Oh, there’s no place like home for the holidays
‘Cause no matter how far away you roam
When you pine for the sunshine of a friendly gaze
For the holidays you can’t beat home sweet home!
Despite the incredulity of southwest friends — “You’re driving north now?!” — yes, it was true. I was heading Pacific Northwestward into tornadoes (Port Orchard!), cold temperatures, snow in the mountain passes, 75 mph gusts at Cape Disappointment, king tide advisories, and rain/rain/rain. And trading all that for the warm sunny climes of Arizona. Well, ya gotta do what ya gotta do at the holidays.
So I packed the car — and I mean every square centimeter of it — grabbed Jackson and jumped in for the long West Coast drive.
The truth is, I like to drive; I find it calming and meditative. Sometimes I listen to books on tape — I like good story and a good reader. I checked out 12 items from our Timberland Library but rejected most of them. The one I landed on was the compelling autobiography of long-distance swimmer Diana Nyad (https://en.wikipedia.org/wiki/Diana_Nyad) and her goal to swim from Cuba to Florida. It’s a classic quest tale in every sense of the word. In her fifth attempt, at 63 and after 53 hours non-stop in the water without a shark cage, she made it. Never give up!
Another aspect of driving I like are the slightly nerdy moments of strategic decision-making.
Interstate 5 is a long, straight highway so you’d think there wouldn’t be much to do. But, no, I’m constantly calculating as cars approach in my rearview mirror. How fast are they going? Are they going to disrupt my steady pace? Do I pull to the left to pass this truck now, or can I let this car pass me first? One of my aggravations is those drivers who don’t plan ahead when they’re behind a string of trucks; then they pull out in front of me and completely disturb my cruise control setting.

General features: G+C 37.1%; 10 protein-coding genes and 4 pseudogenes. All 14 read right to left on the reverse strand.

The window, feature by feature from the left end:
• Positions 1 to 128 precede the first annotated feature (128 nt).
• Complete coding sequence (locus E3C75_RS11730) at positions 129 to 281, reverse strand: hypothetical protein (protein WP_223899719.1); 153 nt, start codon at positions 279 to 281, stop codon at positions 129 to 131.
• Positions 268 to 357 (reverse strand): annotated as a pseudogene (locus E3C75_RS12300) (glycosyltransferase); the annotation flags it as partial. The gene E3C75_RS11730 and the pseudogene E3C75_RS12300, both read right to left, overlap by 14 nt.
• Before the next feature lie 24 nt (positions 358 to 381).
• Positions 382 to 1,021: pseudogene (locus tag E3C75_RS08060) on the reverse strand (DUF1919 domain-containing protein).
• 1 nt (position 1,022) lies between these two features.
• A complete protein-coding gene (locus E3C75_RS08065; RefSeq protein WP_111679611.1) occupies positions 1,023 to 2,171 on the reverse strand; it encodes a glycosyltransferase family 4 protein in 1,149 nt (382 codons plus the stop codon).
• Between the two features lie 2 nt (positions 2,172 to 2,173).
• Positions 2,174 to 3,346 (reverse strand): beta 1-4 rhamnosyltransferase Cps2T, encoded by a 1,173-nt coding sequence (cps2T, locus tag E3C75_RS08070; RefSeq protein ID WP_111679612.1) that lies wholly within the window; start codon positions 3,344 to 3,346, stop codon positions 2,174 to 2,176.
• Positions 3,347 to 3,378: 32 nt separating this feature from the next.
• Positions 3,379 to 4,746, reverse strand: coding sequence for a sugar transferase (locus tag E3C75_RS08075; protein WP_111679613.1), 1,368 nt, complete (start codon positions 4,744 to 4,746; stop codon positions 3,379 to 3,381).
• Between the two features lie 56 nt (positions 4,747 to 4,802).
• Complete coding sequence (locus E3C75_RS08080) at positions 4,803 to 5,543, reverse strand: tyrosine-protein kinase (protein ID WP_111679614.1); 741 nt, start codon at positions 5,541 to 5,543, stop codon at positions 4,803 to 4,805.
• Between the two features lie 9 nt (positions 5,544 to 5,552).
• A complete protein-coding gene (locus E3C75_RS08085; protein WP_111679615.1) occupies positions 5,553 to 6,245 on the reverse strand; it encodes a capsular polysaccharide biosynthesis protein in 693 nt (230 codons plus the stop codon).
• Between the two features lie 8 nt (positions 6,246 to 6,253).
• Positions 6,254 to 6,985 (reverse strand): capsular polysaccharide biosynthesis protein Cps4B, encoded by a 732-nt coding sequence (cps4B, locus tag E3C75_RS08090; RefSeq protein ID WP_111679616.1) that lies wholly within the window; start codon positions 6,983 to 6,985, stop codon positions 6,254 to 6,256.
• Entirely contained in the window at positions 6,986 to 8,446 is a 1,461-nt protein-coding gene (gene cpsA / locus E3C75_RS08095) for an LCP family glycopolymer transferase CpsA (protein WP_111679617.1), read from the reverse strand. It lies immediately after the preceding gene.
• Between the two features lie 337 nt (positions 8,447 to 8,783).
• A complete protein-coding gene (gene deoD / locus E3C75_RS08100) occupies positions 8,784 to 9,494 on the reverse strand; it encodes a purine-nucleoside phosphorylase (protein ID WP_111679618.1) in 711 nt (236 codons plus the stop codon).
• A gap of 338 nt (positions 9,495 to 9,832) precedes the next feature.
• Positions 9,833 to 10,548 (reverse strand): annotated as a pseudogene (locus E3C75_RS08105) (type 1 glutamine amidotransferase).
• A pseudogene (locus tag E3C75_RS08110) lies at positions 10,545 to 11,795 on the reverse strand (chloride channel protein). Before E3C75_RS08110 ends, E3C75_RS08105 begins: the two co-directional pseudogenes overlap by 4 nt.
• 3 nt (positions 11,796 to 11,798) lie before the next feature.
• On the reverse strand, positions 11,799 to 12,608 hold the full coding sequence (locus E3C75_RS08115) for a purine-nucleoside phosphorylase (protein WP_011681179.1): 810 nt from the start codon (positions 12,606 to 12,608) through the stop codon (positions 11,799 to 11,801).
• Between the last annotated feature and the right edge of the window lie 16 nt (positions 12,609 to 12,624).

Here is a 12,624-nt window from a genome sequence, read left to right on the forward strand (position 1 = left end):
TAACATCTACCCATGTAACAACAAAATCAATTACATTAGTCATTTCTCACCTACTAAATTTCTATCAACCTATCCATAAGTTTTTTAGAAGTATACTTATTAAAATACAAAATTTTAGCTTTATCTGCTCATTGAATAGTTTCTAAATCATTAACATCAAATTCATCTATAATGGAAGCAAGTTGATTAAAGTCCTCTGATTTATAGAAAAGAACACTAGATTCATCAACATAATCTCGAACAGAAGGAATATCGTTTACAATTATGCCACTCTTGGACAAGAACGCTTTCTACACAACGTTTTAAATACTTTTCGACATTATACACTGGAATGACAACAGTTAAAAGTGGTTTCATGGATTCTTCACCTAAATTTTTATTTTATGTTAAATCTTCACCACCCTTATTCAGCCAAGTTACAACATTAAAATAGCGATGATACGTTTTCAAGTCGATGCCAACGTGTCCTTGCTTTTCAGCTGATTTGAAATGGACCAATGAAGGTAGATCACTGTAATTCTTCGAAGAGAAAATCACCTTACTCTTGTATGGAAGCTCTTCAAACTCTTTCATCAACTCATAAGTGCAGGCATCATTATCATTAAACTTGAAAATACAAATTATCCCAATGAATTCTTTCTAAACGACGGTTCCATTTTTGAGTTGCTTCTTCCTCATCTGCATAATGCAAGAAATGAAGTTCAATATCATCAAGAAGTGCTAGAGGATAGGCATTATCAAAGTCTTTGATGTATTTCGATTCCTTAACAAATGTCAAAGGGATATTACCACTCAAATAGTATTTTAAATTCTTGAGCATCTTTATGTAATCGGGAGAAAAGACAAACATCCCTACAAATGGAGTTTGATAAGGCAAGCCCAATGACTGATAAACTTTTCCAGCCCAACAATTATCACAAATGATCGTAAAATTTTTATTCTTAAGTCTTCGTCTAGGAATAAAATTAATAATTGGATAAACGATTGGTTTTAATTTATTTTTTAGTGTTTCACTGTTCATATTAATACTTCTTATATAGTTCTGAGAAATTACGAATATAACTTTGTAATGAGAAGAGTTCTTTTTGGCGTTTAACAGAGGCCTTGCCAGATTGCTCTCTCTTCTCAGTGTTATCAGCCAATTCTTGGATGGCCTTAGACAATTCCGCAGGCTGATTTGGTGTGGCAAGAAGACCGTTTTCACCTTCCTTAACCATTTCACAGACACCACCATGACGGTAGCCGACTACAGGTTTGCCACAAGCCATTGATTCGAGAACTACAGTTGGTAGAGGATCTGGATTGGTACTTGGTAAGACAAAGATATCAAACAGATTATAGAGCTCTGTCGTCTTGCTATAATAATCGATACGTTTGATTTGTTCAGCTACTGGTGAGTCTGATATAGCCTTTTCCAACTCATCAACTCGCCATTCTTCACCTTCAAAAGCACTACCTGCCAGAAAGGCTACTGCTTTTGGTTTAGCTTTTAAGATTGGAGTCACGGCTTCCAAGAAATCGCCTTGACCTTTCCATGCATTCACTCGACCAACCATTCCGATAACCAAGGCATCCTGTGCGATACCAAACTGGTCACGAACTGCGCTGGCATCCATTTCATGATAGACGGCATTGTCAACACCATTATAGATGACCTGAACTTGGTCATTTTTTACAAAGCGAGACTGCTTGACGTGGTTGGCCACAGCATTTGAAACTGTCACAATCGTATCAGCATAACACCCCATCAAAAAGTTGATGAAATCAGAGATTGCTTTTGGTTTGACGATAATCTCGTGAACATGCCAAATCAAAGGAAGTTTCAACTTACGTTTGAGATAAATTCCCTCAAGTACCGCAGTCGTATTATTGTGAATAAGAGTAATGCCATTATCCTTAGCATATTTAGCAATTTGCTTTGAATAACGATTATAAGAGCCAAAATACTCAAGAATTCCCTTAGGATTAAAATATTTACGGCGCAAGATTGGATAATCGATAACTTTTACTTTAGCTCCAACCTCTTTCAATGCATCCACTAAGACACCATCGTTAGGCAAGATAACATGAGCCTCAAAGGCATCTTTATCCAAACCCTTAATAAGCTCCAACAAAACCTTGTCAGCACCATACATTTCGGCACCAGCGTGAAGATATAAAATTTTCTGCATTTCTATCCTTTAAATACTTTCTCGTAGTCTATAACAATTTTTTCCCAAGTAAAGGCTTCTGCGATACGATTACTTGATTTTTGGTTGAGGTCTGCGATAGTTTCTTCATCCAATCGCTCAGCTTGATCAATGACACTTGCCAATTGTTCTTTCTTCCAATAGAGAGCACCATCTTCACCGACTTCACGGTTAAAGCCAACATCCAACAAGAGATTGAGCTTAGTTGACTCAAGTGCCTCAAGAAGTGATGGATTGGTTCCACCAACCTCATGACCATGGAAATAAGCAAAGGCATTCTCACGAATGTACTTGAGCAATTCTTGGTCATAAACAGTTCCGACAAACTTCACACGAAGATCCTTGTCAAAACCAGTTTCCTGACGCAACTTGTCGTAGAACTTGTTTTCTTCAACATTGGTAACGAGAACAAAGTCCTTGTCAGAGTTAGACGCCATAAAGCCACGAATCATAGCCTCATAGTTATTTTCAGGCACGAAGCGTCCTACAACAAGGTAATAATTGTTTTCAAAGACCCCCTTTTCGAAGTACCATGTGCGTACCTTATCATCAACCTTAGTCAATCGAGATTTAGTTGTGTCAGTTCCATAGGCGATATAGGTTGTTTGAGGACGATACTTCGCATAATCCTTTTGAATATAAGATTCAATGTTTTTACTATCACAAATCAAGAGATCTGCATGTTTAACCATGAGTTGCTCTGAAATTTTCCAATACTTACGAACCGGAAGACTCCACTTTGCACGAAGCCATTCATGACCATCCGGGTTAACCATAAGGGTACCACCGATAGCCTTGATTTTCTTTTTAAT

Then there are the subtleties of auto-etiquette: how do I get this slow car hogging the left lane to pull over? Flash lights? Beep? Or just pull around them on the right delivering the appropriate hand signal? That other bugaboo is drivers who leave their blinkers on. How do you let them know? (My sis is working on a flashing neon display atop her car to be programmed with appropriate messages like “You’re an idiot!”)
I witnessed one egregious example of road rage so rude I wanted to take the guy’s license plate and call the state patrol. A small clunky truck pulled over into the fast lane when the car in front of him suddenly slowed. Then the guy just in front of me in an enormous black truck with chrome wheels as big as my station wagon honked his horn — and no ordinary horn but a personalized-high-decibel-freight-train-barreling-down-the-track horn. Then the Black Knight truck slowed in the fast lane, pulled adjacent to the broken-down truck, rolled down the window and threw something at the driver before zooming off at macho-speed. Wow, it was off-the-charts testosterone rude.
That was really the worst case I witnessed. Most drivers are polite, follow the rules, and give way whenever they can to make driving pleasant for everyone; especially the truck drivers who can’t help it that they are carrying around stuff we need — loads of roof struts, cattle, wheel axles, new cars, bales of hay, enormous machinery, stacks of dry-wall, and mobile homes cut in half.
Parade of ecosystems
After the intricacies of driving, the landscape flowing by is my next favorite aspect of autobahn adventure.